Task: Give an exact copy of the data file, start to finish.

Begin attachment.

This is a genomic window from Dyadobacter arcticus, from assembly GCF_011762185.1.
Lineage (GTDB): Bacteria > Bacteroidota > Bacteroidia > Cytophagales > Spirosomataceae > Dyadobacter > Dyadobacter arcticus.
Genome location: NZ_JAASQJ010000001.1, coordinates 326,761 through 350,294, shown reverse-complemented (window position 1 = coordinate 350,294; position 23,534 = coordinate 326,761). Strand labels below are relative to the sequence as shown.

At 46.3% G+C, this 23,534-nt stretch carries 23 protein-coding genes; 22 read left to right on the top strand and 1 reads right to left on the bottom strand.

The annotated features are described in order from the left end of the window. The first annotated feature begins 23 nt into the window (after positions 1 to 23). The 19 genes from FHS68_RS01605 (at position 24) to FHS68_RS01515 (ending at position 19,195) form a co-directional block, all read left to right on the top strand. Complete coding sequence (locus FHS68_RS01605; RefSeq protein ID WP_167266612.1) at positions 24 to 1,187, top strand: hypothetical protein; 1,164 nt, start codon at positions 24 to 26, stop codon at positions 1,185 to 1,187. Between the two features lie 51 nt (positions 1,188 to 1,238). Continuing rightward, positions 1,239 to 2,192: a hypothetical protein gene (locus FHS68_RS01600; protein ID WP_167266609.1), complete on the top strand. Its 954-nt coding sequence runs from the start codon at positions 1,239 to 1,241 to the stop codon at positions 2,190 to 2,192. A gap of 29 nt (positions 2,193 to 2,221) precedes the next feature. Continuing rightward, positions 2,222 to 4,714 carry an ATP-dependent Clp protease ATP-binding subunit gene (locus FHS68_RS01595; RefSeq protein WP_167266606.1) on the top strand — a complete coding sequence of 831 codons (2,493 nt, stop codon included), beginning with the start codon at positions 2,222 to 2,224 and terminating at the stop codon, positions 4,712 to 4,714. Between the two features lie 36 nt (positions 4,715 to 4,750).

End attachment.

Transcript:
This is a genomic window from Dyadobacter arcticus, from assembly GCF_011762185.1.
Lineage (GTDB): Bacteria > Bacteroidota > Bacteroidia > Cytophagales > Spirosomataceae > Dyadobacter > Dyadobacter arcticus.
Genome location: NZ_JAASQJ010000001.1, coordinates 326,761 through 350,294, shown reverse-complemented (window position 1 = coordinate 350,294; position 23,534 = coordinate 326,761). Strand labels below are relative to the sequence as shown.

At 46.3% G+C, this 23,534-nt stretch carries 23 protein-coding genes; 22 read left to right on the top strand and 1 reads right to left on the bottom strand.

The annotated features are described in order from the left end of the window. The first annotated feature begins 23 nt into the window (after positions 1 to 23). The 19 genes from FHS68_RS01605 (at position 24) to FHS68_RS01515 (ending at position 19,195) form a co-directional block, all read left to right on the top strand. Complete coding sequence (locus FHS68_RS01605; RefSeq protein ID WP_167266612.1) at positions 24 to 1,187, top strand: hypothetical protein; 1,164 nt, start codon at positions 24 to 26, stop codon at positions 1,185 to 1,187. Between the two features lie 51 nt (positions 1,188 to 1,238). Continuing rightward, positions 1,239 to 2,192: a hypothetical protein gene (locus FHS68_RS01600; protein ID WP_167266609.1), complete on the top strand. Its 954-nt coding sequence runs from the start codon at positions 1,239 to 1,241 to the stop codon at positions 2,190 to 2,192. A gap of 29 nt (positions 2,193 to 2,221) precedes the next feature. Continuing rightward, positions 2,222 to 4,714 carry an ATP-dependent Clp protease ATP-binding subunit gene (locus FHS68_RS01595; RefSeq protein WP_167266606.1) on the top strand — a complete coding sequence of 831 codons (2,493 nt, stop codon included), beginning with the start codon at positions 2,222 to 2,224 and terminating at the stop codon, positions 4,712 to 4,714. Between the two features lie 36 nt (positions 4,715 to 4,750).